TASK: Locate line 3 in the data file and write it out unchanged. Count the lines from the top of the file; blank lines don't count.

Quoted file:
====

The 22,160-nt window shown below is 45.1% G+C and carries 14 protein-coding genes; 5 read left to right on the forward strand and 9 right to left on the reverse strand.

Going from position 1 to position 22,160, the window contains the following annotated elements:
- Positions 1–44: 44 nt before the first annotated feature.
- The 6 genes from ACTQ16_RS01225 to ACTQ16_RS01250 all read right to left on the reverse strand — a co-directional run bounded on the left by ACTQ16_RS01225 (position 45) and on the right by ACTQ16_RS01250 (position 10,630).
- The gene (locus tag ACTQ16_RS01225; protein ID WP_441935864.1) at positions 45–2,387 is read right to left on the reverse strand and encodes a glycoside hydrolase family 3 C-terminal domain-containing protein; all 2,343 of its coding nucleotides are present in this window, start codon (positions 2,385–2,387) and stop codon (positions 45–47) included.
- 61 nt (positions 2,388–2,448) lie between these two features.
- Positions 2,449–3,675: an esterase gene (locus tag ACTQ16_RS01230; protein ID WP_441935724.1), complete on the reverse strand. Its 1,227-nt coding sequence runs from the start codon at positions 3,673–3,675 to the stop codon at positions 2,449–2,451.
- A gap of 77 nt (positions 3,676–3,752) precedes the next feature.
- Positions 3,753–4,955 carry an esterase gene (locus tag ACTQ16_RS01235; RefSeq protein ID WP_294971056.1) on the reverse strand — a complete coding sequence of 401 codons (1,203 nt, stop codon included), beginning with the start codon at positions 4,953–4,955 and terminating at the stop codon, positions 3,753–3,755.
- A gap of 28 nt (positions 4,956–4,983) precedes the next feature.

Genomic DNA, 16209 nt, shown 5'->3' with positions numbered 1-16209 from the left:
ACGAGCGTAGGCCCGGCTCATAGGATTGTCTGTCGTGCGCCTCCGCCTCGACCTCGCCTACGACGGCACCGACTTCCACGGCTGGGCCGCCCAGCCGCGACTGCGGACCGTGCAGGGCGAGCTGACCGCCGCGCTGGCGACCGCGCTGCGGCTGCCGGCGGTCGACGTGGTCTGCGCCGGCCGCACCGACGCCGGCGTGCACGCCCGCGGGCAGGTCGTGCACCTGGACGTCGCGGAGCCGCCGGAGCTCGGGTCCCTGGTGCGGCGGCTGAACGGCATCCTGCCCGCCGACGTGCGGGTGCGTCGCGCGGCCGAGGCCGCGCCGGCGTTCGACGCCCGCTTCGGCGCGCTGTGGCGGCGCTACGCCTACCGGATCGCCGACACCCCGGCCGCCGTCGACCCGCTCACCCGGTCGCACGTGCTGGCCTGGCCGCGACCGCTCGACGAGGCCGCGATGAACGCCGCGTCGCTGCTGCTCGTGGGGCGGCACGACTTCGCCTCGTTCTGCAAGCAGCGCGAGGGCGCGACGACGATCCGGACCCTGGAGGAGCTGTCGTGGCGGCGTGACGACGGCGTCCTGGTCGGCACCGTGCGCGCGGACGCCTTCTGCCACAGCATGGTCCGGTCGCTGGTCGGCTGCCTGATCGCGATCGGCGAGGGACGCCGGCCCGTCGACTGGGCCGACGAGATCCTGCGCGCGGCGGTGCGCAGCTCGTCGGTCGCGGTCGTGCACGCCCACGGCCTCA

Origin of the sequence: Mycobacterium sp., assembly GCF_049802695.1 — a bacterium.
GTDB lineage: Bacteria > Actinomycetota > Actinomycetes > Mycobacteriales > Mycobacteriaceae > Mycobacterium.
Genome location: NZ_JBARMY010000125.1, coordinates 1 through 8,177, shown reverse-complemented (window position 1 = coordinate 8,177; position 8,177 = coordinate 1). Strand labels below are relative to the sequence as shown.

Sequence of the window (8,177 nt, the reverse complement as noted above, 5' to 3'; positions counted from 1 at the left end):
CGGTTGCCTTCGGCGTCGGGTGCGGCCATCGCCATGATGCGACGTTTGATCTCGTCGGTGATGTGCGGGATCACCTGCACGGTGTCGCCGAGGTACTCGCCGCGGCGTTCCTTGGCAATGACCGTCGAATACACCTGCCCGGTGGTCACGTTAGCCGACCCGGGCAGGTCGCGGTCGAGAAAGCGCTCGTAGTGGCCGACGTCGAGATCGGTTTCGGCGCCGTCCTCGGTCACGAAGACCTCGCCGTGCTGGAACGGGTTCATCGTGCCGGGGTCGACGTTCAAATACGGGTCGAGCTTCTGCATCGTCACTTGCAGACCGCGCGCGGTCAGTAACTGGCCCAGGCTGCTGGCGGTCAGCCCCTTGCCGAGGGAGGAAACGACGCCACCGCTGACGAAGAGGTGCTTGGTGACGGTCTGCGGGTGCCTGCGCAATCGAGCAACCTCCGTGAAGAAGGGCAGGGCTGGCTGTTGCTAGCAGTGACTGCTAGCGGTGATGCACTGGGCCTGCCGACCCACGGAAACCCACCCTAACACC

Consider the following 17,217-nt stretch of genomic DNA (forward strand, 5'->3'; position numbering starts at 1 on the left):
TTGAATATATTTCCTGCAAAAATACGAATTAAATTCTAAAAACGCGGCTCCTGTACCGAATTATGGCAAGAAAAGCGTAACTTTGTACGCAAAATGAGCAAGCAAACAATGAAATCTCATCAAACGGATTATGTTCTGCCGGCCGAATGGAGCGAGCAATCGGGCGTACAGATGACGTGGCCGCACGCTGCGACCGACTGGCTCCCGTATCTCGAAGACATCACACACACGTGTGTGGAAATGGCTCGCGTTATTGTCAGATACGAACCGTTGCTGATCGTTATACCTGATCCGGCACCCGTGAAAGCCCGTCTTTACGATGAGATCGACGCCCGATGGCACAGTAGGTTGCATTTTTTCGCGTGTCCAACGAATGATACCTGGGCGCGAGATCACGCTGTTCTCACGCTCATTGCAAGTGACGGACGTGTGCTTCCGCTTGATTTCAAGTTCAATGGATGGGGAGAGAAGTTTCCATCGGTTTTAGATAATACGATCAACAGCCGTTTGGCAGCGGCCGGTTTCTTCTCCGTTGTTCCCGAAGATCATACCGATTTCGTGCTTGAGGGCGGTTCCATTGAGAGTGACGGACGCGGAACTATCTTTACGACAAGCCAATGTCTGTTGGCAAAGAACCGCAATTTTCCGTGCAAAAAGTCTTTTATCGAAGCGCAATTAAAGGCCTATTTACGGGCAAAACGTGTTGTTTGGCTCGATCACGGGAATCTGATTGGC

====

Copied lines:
- Positions 1–44: 44 nt before the first annotated feature.